A/N and disclaimer: I do not own Grey's Anatomy or its characters. Rated 'M' mainly for language. Reviews would be appreciated.

Chapter 1, Sunday

"Would you miss Mark if he went away?" Meredith asked cautiously.

They were sitting in her kitchen and Derek was half-reading a medical journal and drinking coffee. He didn't look up. "No," he said. Then, looking at her "Why? Is he going somewhere?"

She shook her head. "But," she tried again. "Hypothetically. If he went away for good? If you were never going to see him again . . . as long as you lived . . . ever. Would you miss him?"

He put down his journal and looked directly at her, confused and laughing slightly. "What are you talking about? Why?"

"I just wanted to know . . . in case you would want to say goodbye or something. In case it would change anything I wouldn't want it to . . . you know, regrets." Her words tailed off and she looked at him uncertainly.

"Meredith," he said. "Do you want to tell me what this is about?"

"No. It's fine. Nothing. Read your journal. Drink your coffee. It's okay."

"Okay," he said. "Good," and returned to his reading.

She paused, then took a deep breath. "He has cancer."

"Who?" Derek mumbled, not really paying attention now that an article's title had attracted his attention.

"Mark has cancer, " she said, too loudly. "Duodenal cancer. Stage 3. It's inoperable and he's doing some clinical trial oncology are running, because there's no established protocol for what he has. And it's not all that hopeful. And you're not supposed to know. He only told me because he wanted me to tell you some stuff when . . . if . . . But I think I you should know now, because I think you'd . . ." She trailed off, uncertain how to put what she wanted to say.

"He has cancer?" he said slowly. She nodded. "Mark?" She nodded again. "I didn't even know he was sick. Why doesn't he want me to know?"

She paused. This was so difficult. "Hardly anybody knows. He doesn't seem to want anybody to know, and he only told the Chief so far. Apart from me. And he only told me because he didn't want to tell you . . ." she winced as she heard her clumsy verboseness unfold "because he didn't want you to feel obligated to be friends with him again because he was dy. . . sick." She paused for breath. "He thought you might feel . . . obligated, even though you're not friends any more. Even though he would like to be. So, he told me stuff so that . . . when . . . if . . . you would know he didn't blame you for anything . . . that he only blamed himself."

"I understand," Derek said quietly. "That's a lot to put on you, though."

Her eyes widened. "No. No, really. He apologized for that, like a hundred times. He took me to dinner and he said … all that stuff. That it wasn't fair. And, he wondered if he was being selfish – making me carry this information around. But he wasn't. I completely understand. It's important. And I promised I wouldn't tell you, until … But, I don't think I can let you not have the chance to talk to him … be friends with him … help him. Whatever …"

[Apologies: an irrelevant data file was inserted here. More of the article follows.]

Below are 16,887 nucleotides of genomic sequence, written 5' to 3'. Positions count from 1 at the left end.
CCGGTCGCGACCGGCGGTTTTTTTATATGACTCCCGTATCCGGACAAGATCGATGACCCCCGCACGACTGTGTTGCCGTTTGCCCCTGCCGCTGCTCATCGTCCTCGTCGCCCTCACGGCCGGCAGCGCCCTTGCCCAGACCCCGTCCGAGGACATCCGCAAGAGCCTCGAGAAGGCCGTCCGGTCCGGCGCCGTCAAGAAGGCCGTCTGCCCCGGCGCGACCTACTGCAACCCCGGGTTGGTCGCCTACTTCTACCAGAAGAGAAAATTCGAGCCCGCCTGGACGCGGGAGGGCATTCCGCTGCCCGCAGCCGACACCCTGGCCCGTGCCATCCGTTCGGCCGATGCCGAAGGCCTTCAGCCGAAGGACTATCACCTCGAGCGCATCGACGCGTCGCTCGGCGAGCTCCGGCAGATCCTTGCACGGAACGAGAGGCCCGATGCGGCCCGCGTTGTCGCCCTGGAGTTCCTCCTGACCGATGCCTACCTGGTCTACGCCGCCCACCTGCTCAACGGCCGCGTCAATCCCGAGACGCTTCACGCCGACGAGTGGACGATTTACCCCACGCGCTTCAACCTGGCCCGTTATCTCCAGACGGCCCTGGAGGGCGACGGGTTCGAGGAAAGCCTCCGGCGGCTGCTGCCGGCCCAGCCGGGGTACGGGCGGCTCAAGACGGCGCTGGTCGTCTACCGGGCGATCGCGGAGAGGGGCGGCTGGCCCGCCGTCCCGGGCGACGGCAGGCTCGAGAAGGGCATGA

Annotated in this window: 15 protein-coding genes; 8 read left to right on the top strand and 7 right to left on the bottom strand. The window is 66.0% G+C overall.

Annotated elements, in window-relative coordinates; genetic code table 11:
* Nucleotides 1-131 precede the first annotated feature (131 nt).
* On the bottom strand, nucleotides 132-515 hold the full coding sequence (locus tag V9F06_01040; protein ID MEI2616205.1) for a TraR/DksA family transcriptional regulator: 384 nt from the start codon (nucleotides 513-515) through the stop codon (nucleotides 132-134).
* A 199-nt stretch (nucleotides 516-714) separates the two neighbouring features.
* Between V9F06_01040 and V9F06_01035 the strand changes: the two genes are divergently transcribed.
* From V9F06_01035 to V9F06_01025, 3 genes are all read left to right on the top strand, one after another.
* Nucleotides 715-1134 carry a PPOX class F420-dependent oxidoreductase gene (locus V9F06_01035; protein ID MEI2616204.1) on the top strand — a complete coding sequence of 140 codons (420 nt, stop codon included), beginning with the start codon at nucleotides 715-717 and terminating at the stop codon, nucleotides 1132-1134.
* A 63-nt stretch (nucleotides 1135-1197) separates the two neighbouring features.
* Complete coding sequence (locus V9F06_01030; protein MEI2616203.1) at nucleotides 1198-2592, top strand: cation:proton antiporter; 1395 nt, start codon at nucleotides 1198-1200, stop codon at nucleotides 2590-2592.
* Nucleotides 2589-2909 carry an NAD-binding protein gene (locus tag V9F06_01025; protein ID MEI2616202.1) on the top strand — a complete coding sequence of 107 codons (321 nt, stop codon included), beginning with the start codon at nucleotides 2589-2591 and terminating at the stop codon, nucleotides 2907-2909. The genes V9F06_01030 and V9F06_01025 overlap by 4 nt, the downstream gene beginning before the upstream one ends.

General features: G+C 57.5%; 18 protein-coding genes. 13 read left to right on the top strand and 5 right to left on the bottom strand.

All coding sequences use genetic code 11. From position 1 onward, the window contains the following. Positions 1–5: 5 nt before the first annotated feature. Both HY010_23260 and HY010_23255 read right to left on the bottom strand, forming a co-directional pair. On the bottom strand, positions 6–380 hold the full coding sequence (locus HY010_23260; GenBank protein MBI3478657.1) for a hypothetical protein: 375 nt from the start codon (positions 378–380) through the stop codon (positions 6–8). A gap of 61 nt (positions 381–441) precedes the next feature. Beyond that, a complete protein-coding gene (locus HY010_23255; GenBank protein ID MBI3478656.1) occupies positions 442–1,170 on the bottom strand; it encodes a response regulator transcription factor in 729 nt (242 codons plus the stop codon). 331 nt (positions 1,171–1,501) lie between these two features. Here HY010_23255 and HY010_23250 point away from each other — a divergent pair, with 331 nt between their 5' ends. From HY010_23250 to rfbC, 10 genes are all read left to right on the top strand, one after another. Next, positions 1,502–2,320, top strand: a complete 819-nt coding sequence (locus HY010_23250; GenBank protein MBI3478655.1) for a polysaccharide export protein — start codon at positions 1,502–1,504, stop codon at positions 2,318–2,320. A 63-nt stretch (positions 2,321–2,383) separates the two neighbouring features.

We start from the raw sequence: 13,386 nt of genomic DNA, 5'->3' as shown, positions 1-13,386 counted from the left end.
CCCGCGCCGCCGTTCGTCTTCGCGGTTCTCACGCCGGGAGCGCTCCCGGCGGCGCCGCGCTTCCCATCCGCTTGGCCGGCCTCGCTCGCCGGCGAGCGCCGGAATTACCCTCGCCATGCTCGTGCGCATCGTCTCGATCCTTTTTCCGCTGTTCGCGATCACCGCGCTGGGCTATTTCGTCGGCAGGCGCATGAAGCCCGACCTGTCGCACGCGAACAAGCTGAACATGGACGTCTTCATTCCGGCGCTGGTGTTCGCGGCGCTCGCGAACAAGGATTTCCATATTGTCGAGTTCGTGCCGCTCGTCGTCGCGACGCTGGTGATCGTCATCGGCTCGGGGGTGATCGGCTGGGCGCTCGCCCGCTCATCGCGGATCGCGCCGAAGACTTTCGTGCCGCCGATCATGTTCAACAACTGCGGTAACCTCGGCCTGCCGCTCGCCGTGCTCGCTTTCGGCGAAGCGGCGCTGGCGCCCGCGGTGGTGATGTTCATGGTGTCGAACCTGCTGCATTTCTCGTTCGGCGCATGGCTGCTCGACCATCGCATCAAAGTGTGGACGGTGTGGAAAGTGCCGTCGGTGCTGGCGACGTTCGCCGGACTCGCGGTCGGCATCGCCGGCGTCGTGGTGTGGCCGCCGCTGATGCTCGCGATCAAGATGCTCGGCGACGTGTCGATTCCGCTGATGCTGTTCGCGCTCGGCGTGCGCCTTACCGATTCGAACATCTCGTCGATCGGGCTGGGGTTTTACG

Derek ran his hand over his face. He sat in silence for a few seconds. "Thank you," he said. "You did the right thing. I should know."

"Oh, that's good, " she exhaled, deeply relieved. "I knew you would want to know. And it's good you'll be friends again. He obviously misses you."

"Yeah . . . that probably won't happen, Meredith."

She stared at him, "Excuse me?"

"I understand why you told me and I think you did the right thing. And I get that he was trying not to pressure me into a . . . reconciliation. I appreciate that, actually. It's one of the two unselfish things I've ever known him to do. And, obviously, I'm not . . . happy; it's terrible for him. But," he hesitated and met her gaze," I don't think there's really anything left of our friendship. I think his instinct was right. It would be artificial to try to be friends again, even in this situation. If he had told me outright, I would probably have felt some compulsion to patch things up with him. But it would have been awkward. It's tragic, really," he shrugged, "but that's how things have worked out."

Meredith's thoughts were chaotic and she stumbled over her words as she tried to get out a coherent sentence. "Seriously? You don't care about him?" she finally managed. "Your best friend for most of your life? You don't care that he's in pain and frightened and lonely and probably dying? And that he has nobody to talk to about any of this? That I'm the best he's got? Someone he hardly even knows? You really don't care about this?"

"Meredith," he considered. "It's not that I don't care, I just think that there's no basis for my being involved. And, really, that – and everything else you describe – is what he chose when he slept with my wife, and when he valued ambition and sex over any kind of lasting ties with anyone."

She stared at him incredulously, lost for words. Finally, she said "I get that he hurt you. I get that you think he wrecked your marriage – although, don't you think that's a little naive? But I thought I knew you, I thought, whatever . . . stuff might come up, you were basically still . . ." 'McDreamy' suggested itself, but she was damned if she was going to say that now, and settled for "you. Clearly, I don't know you; clearly you're not the man I thought I fell in love with. I thought I knew you, but clearly I was wrong, and today I've been . . . disillusioned."

She got up and left the room as Derek stared after her.